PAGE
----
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About the Campaign

Our Roads Our Safety_graphic with truck bus bike and pedestrian

Road safety is everyone’s responsibility - passenger vehicle drivers, truck drivers, bus drivers, bicyclists and pedestrians. That’s why the Federal Motor Carrier Safety Administration (FMCSA) developed Our Roads, Our Safety, a national safety campaign shaped to raise awareness about sharing the road safely with large trucks and buses.

Nearly every possession we own and almost all the food we eat are brought to our local store or warehouse by truck. Perhaps you have ridden on a bus between cities or as part of a group to a national park or other attraction. Twelve million large trucks and buses (also known as commercial motor vehicles or CMVs) are registered to operate on America's roadways and play a critical role in helping move our nation's economy and transporting our loved ones.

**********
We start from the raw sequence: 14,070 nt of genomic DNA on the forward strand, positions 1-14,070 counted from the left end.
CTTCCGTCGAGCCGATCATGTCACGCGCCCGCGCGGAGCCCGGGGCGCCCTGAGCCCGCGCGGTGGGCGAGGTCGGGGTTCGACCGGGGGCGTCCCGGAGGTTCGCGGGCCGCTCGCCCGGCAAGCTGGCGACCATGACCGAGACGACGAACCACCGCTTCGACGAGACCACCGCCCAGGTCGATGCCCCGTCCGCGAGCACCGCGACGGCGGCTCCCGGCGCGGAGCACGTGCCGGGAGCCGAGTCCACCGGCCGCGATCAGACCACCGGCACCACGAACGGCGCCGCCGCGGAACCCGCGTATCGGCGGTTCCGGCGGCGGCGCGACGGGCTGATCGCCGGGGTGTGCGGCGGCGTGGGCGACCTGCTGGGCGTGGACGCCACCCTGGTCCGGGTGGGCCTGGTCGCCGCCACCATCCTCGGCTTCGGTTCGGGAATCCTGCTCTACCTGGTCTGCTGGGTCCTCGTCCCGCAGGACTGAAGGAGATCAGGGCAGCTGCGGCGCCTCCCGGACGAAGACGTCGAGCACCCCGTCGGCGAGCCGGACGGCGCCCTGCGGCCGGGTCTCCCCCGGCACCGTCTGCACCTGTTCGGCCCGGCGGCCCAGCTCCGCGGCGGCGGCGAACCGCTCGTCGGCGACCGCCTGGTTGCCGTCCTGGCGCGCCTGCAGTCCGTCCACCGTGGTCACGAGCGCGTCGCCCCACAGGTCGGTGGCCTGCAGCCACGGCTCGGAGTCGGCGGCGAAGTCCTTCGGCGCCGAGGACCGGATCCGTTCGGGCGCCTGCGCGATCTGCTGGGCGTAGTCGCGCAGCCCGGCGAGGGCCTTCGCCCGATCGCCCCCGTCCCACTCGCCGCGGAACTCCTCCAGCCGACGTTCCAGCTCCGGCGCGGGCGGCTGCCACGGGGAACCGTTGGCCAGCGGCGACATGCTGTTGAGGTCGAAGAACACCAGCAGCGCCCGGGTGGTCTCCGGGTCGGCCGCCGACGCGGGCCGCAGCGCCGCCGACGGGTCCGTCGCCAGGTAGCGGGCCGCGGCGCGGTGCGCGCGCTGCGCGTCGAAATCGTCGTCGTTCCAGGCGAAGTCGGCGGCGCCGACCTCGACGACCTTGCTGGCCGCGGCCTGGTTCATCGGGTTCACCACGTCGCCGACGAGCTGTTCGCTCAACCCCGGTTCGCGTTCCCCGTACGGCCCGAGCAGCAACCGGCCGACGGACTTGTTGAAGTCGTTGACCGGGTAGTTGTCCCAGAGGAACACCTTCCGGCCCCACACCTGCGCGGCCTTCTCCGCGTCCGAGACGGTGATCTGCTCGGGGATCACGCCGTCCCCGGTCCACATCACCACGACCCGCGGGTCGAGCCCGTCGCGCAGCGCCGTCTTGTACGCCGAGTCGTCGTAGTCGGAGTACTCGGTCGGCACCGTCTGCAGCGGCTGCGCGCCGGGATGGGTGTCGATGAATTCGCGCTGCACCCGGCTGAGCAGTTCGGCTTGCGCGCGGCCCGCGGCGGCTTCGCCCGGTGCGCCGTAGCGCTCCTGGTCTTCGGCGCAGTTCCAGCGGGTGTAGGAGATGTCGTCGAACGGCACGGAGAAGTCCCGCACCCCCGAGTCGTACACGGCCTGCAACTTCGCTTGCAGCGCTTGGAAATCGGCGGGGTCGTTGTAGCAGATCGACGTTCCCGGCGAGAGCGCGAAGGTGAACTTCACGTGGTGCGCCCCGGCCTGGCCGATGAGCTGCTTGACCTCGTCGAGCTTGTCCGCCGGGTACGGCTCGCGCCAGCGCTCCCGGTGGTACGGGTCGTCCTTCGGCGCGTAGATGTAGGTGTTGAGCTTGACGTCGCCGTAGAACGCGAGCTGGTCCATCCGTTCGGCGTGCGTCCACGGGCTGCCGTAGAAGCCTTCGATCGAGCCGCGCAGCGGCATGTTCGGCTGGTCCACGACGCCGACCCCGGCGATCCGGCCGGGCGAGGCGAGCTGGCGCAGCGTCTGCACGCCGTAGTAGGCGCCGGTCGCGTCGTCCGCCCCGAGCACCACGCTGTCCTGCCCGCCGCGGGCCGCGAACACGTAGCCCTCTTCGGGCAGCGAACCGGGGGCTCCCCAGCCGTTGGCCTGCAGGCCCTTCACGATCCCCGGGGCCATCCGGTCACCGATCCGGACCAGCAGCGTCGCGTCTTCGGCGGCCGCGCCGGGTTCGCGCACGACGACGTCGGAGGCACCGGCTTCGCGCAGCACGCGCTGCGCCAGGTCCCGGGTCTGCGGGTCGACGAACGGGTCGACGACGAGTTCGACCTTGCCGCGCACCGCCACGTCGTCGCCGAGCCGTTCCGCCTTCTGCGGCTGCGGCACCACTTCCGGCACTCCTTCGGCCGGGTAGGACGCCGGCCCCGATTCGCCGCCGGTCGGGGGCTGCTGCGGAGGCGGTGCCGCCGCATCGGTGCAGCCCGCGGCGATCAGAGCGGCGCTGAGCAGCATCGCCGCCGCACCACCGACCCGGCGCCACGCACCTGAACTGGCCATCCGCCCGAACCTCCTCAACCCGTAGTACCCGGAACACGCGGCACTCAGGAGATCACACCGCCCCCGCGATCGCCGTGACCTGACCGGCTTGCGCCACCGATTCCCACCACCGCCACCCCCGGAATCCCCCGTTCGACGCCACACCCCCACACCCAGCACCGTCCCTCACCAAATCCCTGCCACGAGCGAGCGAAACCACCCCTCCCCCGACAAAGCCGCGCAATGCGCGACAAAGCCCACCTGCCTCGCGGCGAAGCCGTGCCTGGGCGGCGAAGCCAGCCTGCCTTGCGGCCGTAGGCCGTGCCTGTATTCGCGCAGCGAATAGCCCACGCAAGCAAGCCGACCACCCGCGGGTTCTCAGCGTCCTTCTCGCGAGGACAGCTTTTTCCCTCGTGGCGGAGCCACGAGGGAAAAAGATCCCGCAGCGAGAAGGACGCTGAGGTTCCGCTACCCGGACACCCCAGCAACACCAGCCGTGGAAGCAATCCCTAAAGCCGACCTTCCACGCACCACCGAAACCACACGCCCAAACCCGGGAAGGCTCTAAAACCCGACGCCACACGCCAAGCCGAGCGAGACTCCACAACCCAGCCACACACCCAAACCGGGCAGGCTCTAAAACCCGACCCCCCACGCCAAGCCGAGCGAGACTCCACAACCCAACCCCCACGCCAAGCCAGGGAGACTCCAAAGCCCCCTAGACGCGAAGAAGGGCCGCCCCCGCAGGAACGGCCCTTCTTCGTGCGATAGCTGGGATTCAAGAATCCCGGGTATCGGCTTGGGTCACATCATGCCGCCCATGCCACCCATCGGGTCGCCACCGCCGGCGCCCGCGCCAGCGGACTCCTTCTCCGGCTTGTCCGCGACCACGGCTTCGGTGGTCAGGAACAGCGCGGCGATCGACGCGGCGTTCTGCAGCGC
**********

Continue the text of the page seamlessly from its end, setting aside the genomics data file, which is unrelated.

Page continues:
It’s easy to think all vehicles operate like cars. But trucks and buses are much more difficult to maneuver, have massive blind spots, and take far longer to stop. Awareness of these differences, and some simple adjustments, can help everyone using the roads and keep us all as safe as possible.

The Our Roads, Our Safety campaign supports FMCSA’s mission of reducing crashes, injuries and fatalities involving large trucks and buses. As part of this effort, FMCSA partners with other organizations to educate all drivers, cyclists and pedestrians on the importance of sharing the road.

The more we understand each other’s road experience, the better we can look out for one another. FMCSA’s new public safety awareness campaign for Our Roads, Our Safety, provides unique points of view across the full range of road users. 

Meet the Voices of Safety

Truck Driver
Ingrid 
 

Bus Driver
Keith 
 

Passenger Vehicle Driver
Ed 

Let Ingrid inspire you… with 4 million miles of safe driving and a commitment to giving back to others.

Find out what home means to a road-loving driver who logs 65,000 miles a year.

See what you can learn from a world traveler who’s driven in all 50 states and on four continents.

Updated: Monday, May 20, 2019
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